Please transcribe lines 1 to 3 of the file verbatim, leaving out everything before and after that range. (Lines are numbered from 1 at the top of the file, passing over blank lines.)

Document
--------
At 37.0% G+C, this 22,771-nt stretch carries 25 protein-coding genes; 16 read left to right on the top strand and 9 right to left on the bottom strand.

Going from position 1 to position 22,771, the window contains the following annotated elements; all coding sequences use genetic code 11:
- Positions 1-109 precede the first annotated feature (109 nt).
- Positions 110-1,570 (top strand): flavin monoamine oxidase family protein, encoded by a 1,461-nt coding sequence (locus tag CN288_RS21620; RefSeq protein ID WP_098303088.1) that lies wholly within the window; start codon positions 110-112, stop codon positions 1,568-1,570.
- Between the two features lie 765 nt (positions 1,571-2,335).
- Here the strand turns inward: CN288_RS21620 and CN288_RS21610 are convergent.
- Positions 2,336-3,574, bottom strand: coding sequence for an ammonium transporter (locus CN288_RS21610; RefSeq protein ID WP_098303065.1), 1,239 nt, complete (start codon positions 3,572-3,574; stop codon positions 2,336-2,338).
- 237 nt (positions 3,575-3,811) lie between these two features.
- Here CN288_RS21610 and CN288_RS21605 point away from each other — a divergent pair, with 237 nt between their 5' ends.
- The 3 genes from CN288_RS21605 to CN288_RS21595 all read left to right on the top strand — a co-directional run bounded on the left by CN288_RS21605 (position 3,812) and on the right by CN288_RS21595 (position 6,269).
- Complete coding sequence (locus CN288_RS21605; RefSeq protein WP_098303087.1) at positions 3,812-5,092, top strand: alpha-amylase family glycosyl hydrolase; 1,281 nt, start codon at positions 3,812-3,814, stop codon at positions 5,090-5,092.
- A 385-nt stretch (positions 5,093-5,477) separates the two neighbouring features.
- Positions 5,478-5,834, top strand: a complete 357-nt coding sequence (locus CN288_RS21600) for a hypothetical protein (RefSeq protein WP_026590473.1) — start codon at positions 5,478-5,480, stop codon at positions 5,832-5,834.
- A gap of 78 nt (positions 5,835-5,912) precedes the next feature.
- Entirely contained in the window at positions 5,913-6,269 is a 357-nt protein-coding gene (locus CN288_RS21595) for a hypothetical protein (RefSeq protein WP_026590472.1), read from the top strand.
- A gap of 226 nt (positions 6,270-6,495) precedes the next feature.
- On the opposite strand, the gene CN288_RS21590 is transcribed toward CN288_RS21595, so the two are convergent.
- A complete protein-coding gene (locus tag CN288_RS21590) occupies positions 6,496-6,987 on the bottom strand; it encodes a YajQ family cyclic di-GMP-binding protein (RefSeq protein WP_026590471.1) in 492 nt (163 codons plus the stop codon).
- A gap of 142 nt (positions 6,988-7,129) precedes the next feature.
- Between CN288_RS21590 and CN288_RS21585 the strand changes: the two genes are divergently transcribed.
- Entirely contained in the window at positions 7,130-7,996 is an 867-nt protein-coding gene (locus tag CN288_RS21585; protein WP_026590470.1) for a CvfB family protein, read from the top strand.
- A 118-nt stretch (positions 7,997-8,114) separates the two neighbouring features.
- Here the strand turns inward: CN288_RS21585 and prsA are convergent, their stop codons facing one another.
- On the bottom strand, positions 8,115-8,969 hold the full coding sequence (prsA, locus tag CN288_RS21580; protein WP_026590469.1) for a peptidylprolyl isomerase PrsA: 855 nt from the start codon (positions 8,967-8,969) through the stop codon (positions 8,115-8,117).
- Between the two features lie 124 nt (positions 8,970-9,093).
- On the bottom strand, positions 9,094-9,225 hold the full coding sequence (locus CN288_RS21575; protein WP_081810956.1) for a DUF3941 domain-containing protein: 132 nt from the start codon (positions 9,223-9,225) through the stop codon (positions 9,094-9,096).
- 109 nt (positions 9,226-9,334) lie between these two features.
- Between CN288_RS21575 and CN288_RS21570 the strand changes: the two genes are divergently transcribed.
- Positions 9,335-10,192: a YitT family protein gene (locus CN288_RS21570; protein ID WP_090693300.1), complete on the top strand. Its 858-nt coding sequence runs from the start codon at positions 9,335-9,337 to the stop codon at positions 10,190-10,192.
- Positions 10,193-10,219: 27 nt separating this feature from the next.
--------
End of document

At 37.0% G+C, this 22,771-nt stretch carries 25 protein-coding genes; 16 read left to right on the top strand and 9 right to left on the bottom strand.

Going from position 1 to position 22,771, the window contains the following annotated elements; all coding sequences use genetic code 11:
- Positions 1-109 precede the first annotated feature (109 nt).